First post-Brexit EU budget signals major cuts to agriculture and regional policy

EPA-EFE/STEPHANIE LECOCQ

Gunter Oettinger, European Comissioner for Budget and Human Resources during a press conference following the 'College meeting - Institutional affairs and the Multiannual Financial Framework' meeting after 2020 at the European Commission in Brussels, Belgium, 14 February 2018.

First post-Brexit EU budget signals major cuts to agriculture and regional policy


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The European Commission’s  proposals for the EU’s next budget include cuts in some areas and new sources of revenue to make up for the hole left by the departure of UK from the EU.

According to Commission, the bloc’s funding should be subject to respect to the EU’s core values, which would include cuts to ‘old’ priorities such as agricultural and cohesion policy, but boosts support for more pressing current issues from immigration to security and defence policies, said the Commissioner for the EU Budget Günther Oettinger on Wednesday.

“Budgets are not accounting years; they reflect our priorities and our ambitions. They are a translation of our future into figures. We need to start by debating what Europeans want,” said the European Commission president Jean-Claude Juncker, just before Oettinger took the floor at the EU executive headquarters pressroom.  the president of the European Commission, in a statement on Wednesday. “Next, the member states will have to match their financial means with their ambitions”.

Brexit will signal a “significant” loss to the financing of EU policies, and the European Commission suggests that the bloc needs to take a critical look at cutting certain priorities that are no longer at forefront of European citizens’ needs. The Commission believes that the top priorities for most European residents have changed significantly in the past five years, which requires a reevaluation of many of the budget’s earmarked programmes.

Europeans have regularly listed safety and security as their top priorities, driven by “instability at the EU’s doorstep”. The European Commission recognises that a major boost in spending for border security is necessary and they suggest that the bloc could choose between doubling the current expenditure of €4 billion to make the most of the control systems already in place; or increase it to € 20-25 billion to create a true integrated system for controlling external borders and doubling the number of staff to 3,000. The second option would bring the EU’s border security procedures in line with the systems used in the United States and Canada.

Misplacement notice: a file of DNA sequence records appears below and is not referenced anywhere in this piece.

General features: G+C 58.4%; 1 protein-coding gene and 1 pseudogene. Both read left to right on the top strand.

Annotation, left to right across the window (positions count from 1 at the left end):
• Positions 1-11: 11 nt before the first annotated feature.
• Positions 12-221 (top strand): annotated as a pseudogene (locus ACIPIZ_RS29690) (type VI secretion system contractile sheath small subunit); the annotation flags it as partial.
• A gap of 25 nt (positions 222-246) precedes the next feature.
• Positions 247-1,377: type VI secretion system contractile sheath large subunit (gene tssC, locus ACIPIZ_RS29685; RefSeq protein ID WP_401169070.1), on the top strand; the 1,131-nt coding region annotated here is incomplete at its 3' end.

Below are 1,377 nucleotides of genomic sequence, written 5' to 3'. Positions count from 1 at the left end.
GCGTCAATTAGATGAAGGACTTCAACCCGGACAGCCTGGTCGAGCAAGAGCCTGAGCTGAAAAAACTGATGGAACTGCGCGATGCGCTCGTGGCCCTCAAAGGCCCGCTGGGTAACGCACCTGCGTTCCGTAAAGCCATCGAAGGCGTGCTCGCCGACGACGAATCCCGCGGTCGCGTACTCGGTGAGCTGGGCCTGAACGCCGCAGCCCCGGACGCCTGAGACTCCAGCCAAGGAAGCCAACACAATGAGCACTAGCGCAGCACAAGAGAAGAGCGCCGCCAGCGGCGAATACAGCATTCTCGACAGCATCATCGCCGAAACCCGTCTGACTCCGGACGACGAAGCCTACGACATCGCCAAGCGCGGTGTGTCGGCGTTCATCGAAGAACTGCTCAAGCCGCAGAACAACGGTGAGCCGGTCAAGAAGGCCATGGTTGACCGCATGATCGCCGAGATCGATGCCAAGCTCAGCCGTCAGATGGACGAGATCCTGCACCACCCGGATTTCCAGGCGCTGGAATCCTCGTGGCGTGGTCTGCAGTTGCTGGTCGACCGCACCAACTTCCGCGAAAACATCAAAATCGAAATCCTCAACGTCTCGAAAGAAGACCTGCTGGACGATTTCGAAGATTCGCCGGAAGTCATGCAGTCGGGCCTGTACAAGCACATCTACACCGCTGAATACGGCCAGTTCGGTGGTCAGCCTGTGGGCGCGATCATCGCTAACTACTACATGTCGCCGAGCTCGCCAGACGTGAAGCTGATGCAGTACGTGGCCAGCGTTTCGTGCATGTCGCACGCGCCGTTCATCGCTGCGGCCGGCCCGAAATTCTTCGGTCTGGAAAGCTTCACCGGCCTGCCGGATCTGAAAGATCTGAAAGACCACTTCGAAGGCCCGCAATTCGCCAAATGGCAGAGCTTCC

The Commission also noted that an increase in funding is required for “the common defence capabilities of the Union”. At least € 3.5 billion will be needed for research and € 7 billion for industrial development.

Erasmus, the EU’s flagship education programme, is endowed with €14 billion but requires at least double its current funding to increase the number of students going abroad two-fold. The increased budget would give the programme the financial capability of sending one out of every three European students to study outside their home country.

The EU’s digital portfolio is also growing significantly, and also requires a doubling of its budget to €70 billion.

The only areas where the Commission proposes serious cuts are in the bloc’s cohesion and agricultural policies. It has offered to maintain the status quo, with funds continuing to support all of Europe’s regions, or a serious slash of the budget by up to a third to help support less developed regions or specifically Eastern Europe.

Agricultural expenditures will either remain the same or be subjected to a 15%-30% cut.

The European Commission’s budget proposals will be debated by the heads of state and government on February 23 at an informal summit in Strasbourg, with early May set as the deadline for final draft of the 2021-2027 budget.

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